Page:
Someone is watching
Always eyes watching you and the voice enveloping you. Asleep or awake, indoors or out of doors, in the bath or bed – no escape. Nothing was your own except the few cubic centimeters in your skull. ~ George Orwell, from his novel 1984
We walked through Piata Mare (the large square) and felt the stares upon us. Not from the people casually strolling by eating ice cream, frolicking in the water fountain, or those just sitting on the benches watching others go by. But instead by the buildings.
And no matter where we walked, their gaze followed.
Sibiu is known as the city with eyes. The old historic city is composed of an uptown and downtown connected by intertwining alleyways. The gothic style buildings reflect the Hungarian-German influence and many carry a common feature in their heavy tiled roof top: small attic windows that appear as eyelids looking down upon you.
Sibiu was once the administrative centre and capital of the Siebenbürger Sachsen, the German-speaking population of Transylvania. People have claimed that the eyes were purposely built by German occupiers in the region to instill fear into the people – for it to be known that they were always being watched and thus must behave appropriately.
And then came the deranged Communist dictator Ceauşescu – and you know he used them to his advantage as well.
Quoted from Aura Imbarus, in Out of the Transylvania Night: A Story of Tyranny, Freedom, Love and Identity:
The government had blacklisted our family, tapped our phone, and checked our mail. Spies were always listening, opening and checking every piece of mail. Every other neighbor became a secret agent and informant for Securitate. If your face registered all the pessimism, sadness and pain you felt, nobody thought anything of it, but if you squinted in defiance or spilled over with excitement or laughed in merriment, someone would notice you and wonder why.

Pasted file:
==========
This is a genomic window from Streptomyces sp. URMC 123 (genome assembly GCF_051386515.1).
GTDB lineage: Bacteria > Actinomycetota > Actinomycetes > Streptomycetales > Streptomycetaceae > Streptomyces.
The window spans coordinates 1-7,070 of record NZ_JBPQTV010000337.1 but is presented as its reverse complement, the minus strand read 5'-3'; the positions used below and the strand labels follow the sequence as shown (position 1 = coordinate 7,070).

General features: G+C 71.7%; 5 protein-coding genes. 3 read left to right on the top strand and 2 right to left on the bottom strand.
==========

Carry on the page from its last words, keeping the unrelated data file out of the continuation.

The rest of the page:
Aura goes on to describing Sibiu’s main square:
Originally a grain market that began in the early 1400s, the site of beheadings, hangings, and even cages for “crazy people,” the square gave rise to a unique architecture. Its buildings featured attic windows, which peeped out of a smooth rise in the roof – instead of a gable – forming an uncanny “eyelid” that hung over dark, recessed panes. It looked as if black, unblinking human eyes, sometimes five to a single stretch of tiled roof, were always watching. With Ceauşescu in power, this felt especially disturbing and eerie. They saw you, but you had no idea what or who was hiding behind those haunting windows.
We stayed for a couple weeks in this sleepy Romanian city. We both felt comfortable and at ease here. We looked back at some of the other Romanian and Transylvanian towns we visited and saw some similar eyes peering from buildings, but none like those in Sibiu.
As I shot photos of these eyes, I couldn’t help but wonder about the days gone past, when someone might have actually been shooting back.